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America's Descent to Depravity

Prof. John Kozy

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The Protestant ethic once defined the American character. It was held to be responsible for the success of Capitalism in Northern Europe and America by sociologists, but the Protestant ethic and Capitalism are incompatible, and Capitalism ultimately caused the Protestant ethic to be abandoned.

A new ethos emerged that the governing elite completely misunderstands. It is the ethos of the "big break," the "jackpot," the "next big idea." The slow and deliberate road to success is now anathema. Coming up with the next big commercial idea is the new model of the American dream. All that matters is the money. Given that attitude, few in America express moral concerns. Wealth is its own reward; it's even worth destroying ourselves for. And if we haven't done it yet, we surely soon will.

I suspect that most people would like to believe that societies, no matter how base their origins, become better over time. Unfortunately history belies this notion; societies have often grown worse over time. The United States of America is no exception. It was not benign at its origin and has now descended to a region of depravity seldom matched by even the worst nations of history.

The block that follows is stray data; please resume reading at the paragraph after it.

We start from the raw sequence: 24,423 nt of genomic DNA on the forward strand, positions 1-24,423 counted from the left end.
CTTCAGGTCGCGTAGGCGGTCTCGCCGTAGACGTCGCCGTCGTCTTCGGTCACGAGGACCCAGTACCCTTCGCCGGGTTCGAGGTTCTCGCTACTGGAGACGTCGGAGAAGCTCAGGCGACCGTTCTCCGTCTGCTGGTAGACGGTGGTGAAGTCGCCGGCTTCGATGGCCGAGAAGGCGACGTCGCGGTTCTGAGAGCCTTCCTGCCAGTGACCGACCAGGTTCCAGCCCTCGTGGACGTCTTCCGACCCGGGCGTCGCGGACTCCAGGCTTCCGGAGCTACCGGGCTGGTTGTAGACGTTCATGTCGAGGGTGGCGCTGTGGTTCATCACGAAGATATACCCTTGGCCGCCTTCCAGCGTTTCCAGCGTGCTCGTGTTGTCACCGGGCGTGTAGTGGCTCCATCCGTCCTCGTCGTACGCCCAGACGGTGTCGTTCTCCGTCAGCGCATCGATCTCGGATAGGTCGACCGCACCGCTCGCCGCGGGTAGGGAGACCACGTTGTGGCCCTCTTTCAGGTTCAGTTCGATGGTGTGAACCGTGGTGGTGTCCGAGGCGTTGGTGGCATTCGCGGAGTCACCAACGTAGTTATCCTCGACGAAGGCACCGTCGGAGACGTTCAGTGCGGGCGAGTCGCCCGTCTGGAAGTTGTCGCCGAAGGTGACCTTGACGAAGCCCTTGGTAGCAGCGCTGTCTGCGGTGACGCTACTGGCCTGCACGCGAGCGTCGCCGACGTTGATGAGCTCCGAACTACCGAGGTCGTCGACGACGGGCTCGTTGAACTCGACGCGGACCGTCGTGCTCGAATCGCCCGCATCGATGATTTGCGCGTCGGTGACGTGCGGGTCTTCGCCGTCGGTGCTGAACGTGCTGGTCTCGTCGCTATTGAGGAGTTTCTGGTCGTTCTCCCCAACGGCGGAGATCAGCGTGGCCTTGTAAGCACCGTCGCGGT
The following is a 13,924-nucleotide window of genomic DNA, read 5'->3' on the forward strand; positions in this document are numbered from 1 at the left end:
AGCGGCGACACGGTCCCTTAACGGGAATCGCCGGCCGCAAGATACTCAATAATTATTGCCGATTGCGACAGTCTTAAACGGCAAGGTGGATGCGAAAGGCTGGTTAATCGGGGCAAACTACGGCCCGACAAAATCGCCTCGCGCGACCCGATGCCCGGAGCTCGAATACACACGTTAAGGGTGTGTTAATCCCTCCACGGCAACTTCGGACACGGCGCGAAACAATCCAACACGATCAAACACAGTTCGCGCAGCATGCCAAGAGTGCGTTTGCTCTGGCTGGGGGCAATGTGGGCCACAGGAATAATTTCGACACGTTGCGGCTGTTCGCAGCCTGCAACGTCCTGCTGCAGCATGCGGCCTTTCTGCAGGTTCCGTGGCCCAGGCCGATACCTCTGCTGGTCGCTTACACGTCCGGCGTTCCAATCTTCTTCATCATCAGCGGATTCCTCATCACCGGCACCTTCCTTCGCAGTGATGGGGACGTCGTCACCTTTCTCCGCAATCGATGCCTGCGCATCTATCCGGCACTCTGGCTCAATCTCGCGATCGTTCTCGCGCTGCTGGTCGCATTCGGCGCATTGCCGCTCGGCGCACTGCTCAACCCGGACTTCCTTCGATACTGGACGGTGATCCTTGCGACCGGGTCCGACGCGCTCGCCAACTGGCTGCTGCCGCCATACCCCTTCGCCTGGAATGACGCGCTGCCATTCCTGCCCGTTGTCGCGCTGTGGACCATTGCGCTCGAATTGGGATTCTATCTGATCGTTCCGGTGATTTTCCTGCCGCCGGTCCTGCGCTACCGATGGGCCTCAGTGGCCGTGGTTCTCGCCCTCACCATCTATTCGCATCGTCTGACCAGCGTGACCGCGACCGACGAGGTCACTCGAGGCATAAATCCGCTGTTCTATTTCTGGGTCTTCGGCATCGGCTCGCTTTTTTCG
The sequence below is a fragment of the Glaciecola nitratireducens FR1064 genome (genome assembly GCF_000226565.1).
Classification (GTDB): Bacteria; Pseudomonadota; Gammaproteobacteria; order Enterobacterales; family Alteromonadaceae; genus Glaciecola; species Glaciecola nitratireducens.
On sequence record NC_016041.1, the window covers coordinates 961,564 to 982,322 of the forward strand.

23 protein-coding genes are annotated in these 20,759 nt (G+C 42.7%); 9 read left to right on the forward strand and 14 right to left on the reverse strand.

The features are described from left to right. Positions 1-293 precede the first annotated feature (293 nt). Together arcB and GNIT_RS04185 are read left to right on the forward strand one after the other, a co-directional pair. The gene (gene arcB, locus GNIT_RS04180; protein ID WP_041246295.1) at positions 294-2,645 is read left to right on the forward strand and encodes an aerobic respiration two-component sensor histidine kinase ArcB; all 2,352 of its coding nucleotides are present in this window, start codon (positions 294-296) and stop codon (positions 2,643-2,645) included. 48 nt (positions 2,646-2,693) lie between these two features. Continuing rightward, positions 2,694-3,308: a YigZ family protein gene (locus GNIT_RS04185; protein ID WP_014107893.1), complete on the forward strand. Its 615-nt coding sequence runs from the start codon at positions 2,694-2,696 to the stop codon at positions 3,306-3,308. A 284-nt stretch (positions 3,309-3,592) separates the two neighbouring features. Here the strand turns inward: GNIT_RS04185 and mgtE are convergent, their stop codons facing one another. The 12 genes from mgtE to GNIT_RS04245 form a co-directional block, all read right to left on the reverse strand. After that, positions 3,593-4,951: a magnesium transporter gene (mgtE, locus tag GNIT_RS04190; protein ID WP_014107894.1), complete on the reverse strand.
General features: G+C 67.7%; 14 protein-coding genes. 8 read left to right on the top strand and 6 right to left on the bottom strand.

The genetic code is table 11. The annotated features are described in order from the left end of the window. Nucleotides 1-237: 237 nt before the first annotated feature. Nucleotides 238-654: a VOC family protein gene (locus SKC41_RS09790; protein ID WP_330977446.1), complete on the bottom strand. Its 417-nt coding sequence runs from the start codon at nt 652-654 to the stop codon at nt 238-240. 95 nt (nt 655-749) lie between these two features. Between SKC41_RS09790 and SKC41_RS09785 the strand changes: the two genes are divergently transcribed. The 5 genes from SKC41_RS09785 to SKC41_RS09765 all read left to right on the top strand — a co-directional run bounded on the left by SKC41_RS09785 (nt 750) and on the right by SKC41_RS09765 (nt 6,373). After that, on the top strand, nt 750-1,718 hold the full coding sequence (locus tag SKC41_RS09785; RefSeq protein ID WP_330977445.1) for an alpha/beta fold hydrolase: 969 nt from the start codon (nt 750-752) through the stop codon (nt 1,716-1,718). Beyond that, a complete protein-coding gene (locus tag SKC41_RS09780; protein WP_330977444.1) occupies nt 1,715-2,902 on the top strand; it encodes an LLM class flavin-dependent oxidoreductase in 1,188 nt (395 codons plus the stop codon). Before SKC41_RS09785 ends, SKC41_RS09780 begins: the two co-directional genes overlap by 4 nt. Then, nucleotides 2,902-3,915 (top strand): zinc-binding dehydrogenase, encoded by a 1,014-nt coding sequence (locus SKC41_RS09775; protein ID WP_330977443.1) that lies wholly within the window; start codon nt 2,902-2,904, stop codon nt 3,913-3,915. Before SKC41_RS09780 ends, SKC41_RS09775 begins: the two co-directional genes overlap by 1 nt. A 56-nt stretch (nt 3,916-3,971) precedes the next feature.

Although it is impossible to find hard numbers to prove that morality in America has declined, anecdotal evidence is everywhere to be seen. Almost everyone can cite situations in which the welfare of people was sacrificed for the sake of public or private institutions, but it seems impossible to cite a single instance of a public or private institution's having been sacrificed for the sake of people. If morality has to do with how people are dealt with, one can legitimately ask where morality plays a role in what happens in America? The answer seems to be, "Nowhere!" So what has happened in America to account for the current epidemic of claims that morality in America has collapsed? Well the culture has changed drastically in the last half century, that's what.

Once upon a time in America, the American character was defined in terms of what was called the Protestant Ethic. The sociologist, Max Weber, attributed Capitalism's success to it. Unfortunately Max was lax; he got it wrong, completely wrong. Capitalism and the Protestant ethic are inconsistent with each other. Neither can have been responsible for the other.